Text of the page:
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9 May 2012

Accessing the Android

OK, if I'm to blog on the go (sometimes I may venture from surgery to lawn..
And back), I had better test this Android app. You'll know it's working if you're reading this post.

And so it does. Although there appears to be a paragraph/line-break glitch. Whatever. If you're interested, I've a Samsung Galaxy S II (the contract renewal fell too early for an S III, but never mind). Why an Android mobile instead of an iPhone? Well, an iPad will be of more use to me for anything seriously musical. And there's the risk I'd spend so much time messing with an iPhone that the battery would likely be near flat every time I leave the house.

Thus far, the Galaxy has proved its worth as a comm device (even typing on it is easier compared with the iPod), makes tracking a personal profile page on Facebook that much slicker - I don't think I've Liked or otherwise responded to so many comments in ages - and has reawakened an old, old interest in astronomy thanks to the Google Sky Map app. Oh, and it supports Evernote, which is helping me in so many ways.

So what's new? Plays of Fell works have gone through 50,000 on ReverbNation, I've arrived at #3 in the UK chart and so am still at #1 in the UK rock chart. The Twitter following nears 2,000 and Facebook numbers are creeping up, even though I'm not doing much, apart from dispensing tips for recording musicians, to push that aspect of things. Still, they're just the numbers. More interesting are the people behind them.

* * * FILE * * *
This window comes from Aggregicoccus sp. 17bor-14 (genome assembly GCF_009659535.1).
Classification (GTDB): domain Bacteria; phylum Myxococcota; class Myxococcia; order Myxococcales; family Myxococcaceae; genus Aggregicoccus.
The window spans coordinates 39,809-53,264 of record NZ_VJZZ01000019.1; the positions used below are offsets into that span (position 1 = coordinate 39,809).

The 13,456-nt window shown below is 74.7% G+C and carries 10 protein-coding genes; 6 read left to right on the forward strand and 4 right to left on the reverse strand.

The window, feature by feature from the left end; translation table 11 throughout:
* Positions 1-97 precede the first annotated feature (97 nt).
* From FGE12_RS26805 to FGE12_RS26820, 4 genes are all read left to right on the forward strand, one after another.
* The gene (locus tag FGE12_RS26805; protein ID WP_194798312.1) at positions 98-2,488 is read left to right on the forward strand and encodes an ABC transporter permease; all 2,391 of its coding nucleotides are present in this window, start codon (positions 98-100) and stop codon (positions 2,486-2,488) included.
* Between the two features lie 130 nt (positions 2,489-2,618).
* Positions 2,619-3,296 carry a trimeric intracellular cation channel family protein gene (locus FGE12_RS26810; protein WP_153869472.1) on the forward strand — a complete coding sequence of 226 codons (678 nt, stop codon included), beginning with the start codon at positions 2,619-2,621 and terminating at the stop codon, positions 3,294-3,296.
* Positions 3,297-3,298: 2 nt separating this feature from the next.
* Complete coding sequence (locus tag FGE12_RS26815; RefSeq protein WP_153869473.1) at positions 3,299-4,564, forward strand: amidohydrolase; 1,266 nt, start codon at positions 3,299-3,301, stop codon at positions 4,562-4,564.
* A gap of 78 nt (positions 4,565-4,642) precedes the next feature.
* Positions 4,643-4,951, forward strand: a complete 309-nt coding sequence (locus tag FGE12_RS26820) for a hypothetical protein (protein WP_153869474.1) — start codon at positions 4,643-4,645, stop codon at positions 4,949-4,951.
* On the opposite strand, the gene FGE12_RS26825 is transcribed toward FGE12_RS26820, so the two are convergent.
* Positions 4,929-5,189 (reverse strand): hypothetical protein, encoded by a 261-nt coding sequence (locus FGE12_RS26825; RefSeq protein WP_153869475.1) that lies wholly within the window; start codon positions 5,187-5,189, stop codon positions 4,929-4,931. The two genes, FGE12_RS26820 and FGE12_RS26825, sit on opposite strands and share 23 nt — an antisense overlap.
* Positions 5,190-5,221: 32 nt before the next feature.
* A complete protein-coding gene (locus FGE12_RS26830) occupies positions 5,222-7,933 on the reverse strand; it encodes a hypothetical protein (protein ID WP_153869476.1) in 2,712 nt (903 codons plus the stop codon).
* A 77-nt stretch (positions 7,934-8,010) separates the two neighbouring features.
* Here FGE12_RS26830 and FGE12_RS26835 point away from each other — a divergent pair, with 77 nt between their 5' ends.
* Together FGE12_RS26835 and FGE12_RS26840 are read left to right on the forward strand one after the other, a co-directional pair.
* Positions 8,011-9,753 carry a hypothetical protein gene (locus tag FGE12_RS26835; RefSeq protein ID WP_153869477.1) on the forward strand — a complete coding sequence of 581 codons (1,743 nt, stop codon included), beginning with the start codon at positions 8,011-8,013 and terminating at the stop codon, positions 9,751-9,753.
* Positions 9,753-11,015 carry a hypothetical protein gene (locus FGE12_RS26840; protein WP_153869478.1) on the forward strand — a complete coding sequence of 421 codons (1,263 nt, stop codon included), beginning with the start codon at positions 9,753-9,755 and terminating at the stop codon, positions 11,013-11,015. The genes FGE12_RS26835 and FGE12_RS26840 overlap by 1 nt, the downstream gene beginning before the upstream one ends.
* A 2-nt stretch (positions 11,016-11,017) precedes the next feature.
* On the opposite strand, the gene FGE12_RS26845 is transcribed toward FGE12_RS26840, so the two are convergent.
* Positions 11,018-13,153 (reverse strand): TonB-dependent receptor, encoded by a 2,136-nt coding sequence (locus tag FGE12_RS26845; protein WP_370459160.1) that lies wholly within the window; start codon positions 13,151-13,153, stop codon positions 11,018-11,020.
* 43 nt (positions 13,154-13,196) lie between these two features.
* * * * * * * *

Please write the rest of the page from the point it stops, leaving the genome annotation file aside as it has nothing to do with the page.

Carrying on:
It seems that ReverbNation visitors are playing more than just Logika, the promoted track, which is good. From comments received, the music appeals to a fairly broad church, which is useful because I'd be uncomfortable having to modify the way I write in order to generate a bigger audience.

It's with a view to keeping things honest that I approach this summer season's writing schedule - just go with the muse and see where it leads. Key to a successful start is getting a reasonable handle on the scope of the tone palette. I seem to have acquired a silly number of sound sources from which to choose, including a whacking great sample library which could do with sorting out properly.

In making sense of a burgeoning collection of samples, out comes a Mac-only piece of software called AudioFinder, which does as the name suggests. It'll read pretty much any audio file on the system, display each as a waveform and offers the means to trim the file, normalize level, chop it up, apply processing plug-ins and a heck load more. It's also a powerful cataloguing tool, which is one aspect I've been somewhat lax in exploring - better get my finger out and bring order to the assembled sonics. Just as long as I don't end up in the studio equivalent of a novelist's garret, a pristine environment in which everything is spick and span. And there's the excuse for just one more coffee before starting the first chapter. Oh, just remembered, I could do with mowing the lawn first, and... Etc.

Appositely cool, AudioFinder developer Iced Audio has namechecked me on its list of pro users. Ah, fame beyond measure. I'd rather notoriety, but by small steps do we advance.

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